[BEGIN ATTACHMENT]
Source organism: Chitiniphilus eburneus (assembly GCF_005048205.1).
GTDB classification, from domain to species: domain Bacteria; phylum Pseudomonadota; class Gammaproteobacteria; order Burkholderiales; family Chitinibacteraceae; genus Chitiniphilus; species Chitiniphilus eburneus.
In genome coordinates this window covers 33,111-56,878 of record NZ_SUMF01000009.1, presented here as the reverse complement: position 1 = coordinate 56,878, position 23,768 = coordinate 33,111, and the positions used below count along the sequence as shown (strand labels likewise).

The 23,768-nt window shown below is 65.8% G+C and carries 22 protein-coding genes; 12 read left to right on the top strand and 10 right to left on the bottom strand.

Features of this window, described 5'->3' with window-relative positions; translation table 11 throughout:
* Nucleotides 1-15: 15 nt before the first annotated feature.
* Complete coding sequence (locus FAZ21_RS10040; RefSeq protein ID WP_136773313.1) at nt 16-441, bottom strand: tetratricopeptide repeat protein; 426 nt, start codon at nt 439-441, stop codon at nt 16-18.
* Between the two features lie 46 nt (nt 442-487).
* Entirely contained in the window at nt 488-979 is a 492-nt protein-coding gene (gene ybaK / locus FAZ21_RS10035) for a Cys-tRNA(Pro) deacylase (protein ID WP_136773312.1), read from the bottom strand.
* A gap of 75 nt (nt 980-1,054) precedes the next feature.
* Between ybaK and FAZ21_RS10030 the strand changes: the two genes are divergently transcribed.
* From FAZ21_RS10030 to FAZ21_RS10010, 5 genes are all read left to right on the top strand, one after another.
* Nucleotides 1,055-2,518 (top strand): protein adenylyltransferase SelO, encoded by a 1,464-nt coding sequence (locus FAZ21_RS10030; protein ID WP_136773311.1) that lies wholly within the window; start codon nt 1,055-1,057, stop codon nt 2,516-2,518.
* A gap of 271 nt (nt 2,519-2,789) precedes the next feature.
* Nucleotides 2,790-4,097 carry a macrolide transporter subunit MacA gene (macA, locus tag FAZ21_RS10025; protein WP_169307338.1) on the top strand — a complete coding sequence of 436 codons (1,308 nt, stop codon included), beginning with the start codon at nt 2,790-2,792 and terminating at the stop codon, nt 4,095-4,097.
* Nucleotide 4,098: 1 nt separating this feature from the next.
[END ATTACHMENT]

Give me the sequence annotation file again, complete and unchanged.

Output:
Source organism: Chitiniphilus eburneus (assembly GCF_005048205.1).
GTDB classification, from domain to species: domain Bacteria; phylum Pseudomonadota; class Gammaproteobacteria; order Burkholderiales; family Chitinibacteraceae; genus Chitiniphilus; species Chitiniphilus eburneus.
In genome coordinates this window covers 33,111-56,878 of record NZ_SUMF01000009.1, presented here as the reverse complement: position 1 = coordinate 56,878, position 23,768 = coordinate 33,111, and the positions used below count along the sequence as shown (strand labels likewise).

The 23,768-nt window shown below is 65.8% G+C and carries 22 protein-coding genes; 12 read left to right on the top strand and 10 right to left on the bottom strand.

Features of this window, described 5'->3' with window-relative positions; translation table 11 throughout:
* Nucleotides 1-15: 15 nt before the first annotated feature.
* Complete coding sequence (locus FAZ21_RS10040; RefSeq protein ID WP_136773313.1) at nt 16-441, bottom strand: tetratricopeptide repeat protein; 426 nt, start codon at nt 439-441, stop codon at nt 16-18.
* Between the two features lie 46 nt (nt 442-487).
* Entirely contained in the window at nt 488-979 is a 492-nt protein-coding gene (gene ybaK / locus FAZ21_RS10035) for a Cys-tRNA(Pro) deacylase (protein ID WP_136773312.1), read from the bottom strand.
* A gap of 75 nt (nt 980-1,054) precedes the next feature.
* Between ybaK and FAZ21_RS10030 the strand changes: the two genes are divergently transcribed.
* From FAZ21_RS10030 to FAZ21_RS10010, 5 genes are all read left to right on the top strand, one after another.
* Nucleotides 1,055-2,518 (top strand): protein adenylyltransferase SelO, encoded by a 1,464-nt coding sequence (locus FAZ21_RS10030; protein ID WP_136773311.1) that lies wholly within the window; start codon nt 1,055-1,057, stop codon nt 2,516-2,518.
* A gap of 271 nt (nt 2,519-2,789) precedes the next feature.
* Nucleotides 2,790-4,097 carry a macrolide transporter subunit MacA gene (macA, locus tag FAZ21_RS10025; protein WP_169307338.1) on the top strand — a complete coding sequence of 436 codons (1,308 nt, stop codon included), beginning with the start codon at nt 2,790-2,792 and terminating at the stop codon, nt 4,095-4,097.
* Nucleotide 4,098: 1 nt separating this feature from the next.